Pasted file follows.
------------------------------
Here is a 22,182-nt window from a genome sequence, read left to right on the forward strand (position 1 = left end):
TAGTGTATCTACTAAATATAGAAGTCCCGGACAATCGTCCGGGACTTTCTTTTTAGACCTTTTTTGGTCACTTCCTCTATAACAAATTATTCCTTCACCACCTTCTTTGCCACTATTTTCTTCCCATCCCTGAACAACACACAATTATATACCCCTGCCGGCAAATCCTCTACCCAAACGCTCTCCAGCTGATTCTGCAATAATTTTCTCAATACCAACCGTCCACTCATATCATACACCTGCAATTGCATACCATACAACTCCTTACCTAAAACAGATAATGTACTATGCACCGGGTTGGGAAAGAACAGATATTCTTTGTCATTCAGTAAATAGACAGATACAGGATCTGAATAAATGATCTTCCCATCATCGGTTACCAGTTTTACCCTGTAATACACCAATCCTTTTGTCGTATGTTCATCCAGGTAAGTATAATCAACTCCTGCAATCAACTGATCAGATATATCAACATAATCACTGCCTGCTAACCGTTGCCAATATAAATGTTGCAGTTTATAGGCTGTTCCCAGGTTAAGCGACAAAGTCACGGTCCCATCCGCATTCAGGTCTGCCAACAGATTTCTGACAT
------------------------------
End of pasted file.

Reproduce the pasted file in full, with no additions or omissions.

Here is a 22,182-nt window from a genome sequence, read left to right on the forward strand (position 1 = left end):
TAGTGTATCTACTAAATATAGAAGTCCCGGACAATCGTCCGGGACTTTCTTTTTAGACCTTTTTTGGTCACTTCCTCTATAACAAATTATTCCTTCACCACCTTCTTTGCCACTATTTTCTTCCCATCCCTGAACAACACACAATTATATACCCCTGCCGGCAAATCCTCTACCCAAACGCTCTCCAGCTGATTCTGCAATAATTTTCTCAATACCAACCGTCCACTCATATCATACACCTGCAATTGCATACCATACAACTCCTTACCTAAAACAGATAATGTACTATGCACCGGGTTGGGAAAGAACAGATATTCTTTGTCATTCAGTAAATAGACAGATACAGGATCTGAATAAATGATCTTCCCATCATCGGTTACCAGTTTTACCCTGTAATACACCAATCCTTTTGTCGTATGTTCATCCAGGTAAGTATAATCAACTCCTGCAATCAACTGATCAGATATATCAACATAATCACTGCCTGCTAACCGTTGCCAATATAAATGTTGCAGTTTATAGGCTGTTCCCAGGTTAAGCGACAAAGTCACGGTCCCATCCGCATTCAGGTCTGCCAACAGATTTCTGACAT